As Giangiacomo Barbero explains "For the 100th anniversary of the Lancia brand, my goal was to design
a car that could express all of the brand’s hallmark elegance, together with the competitive
spirit that made it celebrated in the 70s and 80s and won the hearts of millions
of racing fans the world over."
The treatment of the car’s proportions and volumes was aimed at combining elegance with competitiveness in a wholly dynamic blend.
The side surface rises towards the rear, raising the beltline and flowing into the lines
of the backlight.
With their taut, muscular surfaces, the front and rear wheel arches
seem to “pull” from both sides of the car, giving it an edgy sense of equilibrium.
With a length of 440 cm, the Delta Concept stays it
between the midsize and upper midsize segments.
These proportions enabled to move
the occupant compartment backwards, leaving more space for the hood and
shifting the weight of the power-plant more towards the center than in the past, but
still providing plenty of room for four people.
To keep manufacturing costs down, the car could use the Alfa Romeo Brera platform
with a few minor modifications.
Details and interior design
Considerable attention also went into selecting colors and materials, where the idea
was to create a balanced contrast between the “emotional”, albeit sophisticated,
colors of the bodywork, and the brushed aluminum finish (created using applied
films) used on the roof and exterior details such as the rear view mirror pods, handles,
front air intake, and exhaust outlets, and the parts consisting of more high-tech
materials such as the carbon fiber front and rear appliques.
For the interior, the contrast
is created using the same cool aluminum tones combined with hand-stitched
leather and colors that warm the whole interior and the light that pours into it through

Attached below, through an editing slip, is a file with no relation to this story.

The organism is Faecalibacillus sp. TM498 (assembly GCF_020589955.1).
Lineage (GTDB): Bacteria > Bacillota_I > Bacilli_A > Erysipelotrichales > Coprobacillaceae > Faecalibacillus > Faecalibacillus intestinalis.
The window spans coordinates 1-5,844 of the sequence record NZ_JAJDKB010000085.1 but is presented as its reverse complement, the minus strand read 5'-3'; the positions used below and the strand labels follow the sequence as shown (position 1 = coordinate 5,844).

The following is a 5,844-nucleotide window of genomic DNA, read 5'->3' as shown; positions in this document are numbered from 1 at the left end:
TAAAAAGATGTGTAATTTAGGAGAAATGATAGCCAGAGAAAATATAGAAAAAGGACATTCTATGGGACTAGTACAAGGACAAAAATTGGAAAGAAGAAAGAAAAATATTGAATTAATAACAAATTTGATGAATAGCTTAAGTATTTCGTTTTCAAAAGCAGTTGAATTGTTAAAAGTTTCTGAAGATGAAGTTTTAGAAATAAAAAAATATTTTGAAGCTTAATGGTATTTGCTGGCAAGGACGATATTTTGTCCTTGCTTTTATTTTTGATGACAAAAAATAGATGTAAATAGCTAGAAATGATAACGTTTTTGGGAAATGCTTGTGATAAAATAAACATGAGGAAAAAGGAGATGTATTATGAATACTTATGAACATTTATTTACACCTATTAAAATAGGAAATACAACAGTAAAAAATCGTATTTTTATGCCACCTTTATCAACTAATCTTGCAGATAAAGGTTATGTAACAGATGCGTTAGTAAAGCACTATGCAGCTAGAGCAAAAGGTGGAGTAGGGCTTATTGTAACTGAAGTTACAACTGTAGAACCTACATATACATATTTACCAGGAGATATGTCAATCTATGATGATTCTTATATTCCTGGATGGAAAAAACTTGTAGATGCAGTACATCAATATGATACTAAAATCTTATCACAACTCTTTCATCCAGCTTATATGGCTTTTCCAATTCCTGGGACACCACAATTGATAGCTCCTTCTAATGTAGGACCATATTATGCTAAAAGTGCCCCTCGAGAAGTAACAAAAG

the ample greenhouse structure.
The car creates the impression of having three doors, though there are in fact five.
The rear ones run on a sliding mechanism, with rails located inside the door so that
they do not affect the body side’s lines.
This is a feature that will come in handy in
many day-to-day situations, such as stopping to pick up passengers in busy traffic.
For this project Giangiacomo Barbero developed the entire design, from the preliminary concept sketches of the car’s
interior and exterior, until the creation of a complete 3D mathematical model with Alias
|Two screenshots of the 3D CAD model created with Alias StudioTools|
|Design details||Body dimensions|
About the Author
Giangiacomo Barbero received his Bachelor’s Degree in Transportation Design at the Istituto Europeo di Design of Turin in 2005.
In 2006 he had an Internship at the Idea Institute (Turin, Italy). He was finalist in the "Anfia stile italiano giovani 2006" design competition with the Lancia Delta concept and in the 2005
Canadian Autoshow "World Automotive Design Competition" with Alessi Bubble.
his Ferrari Fiorano was one of the finalist projects in the "Ferrari – Concept of a Myth" Competition. In 2004 he has won BRABUS’ Wheels design contest.
His professional works include freelance wheels design for various companies,
official package versions design for Alfa Romeo, Suzuki, Toyota and Fiat.
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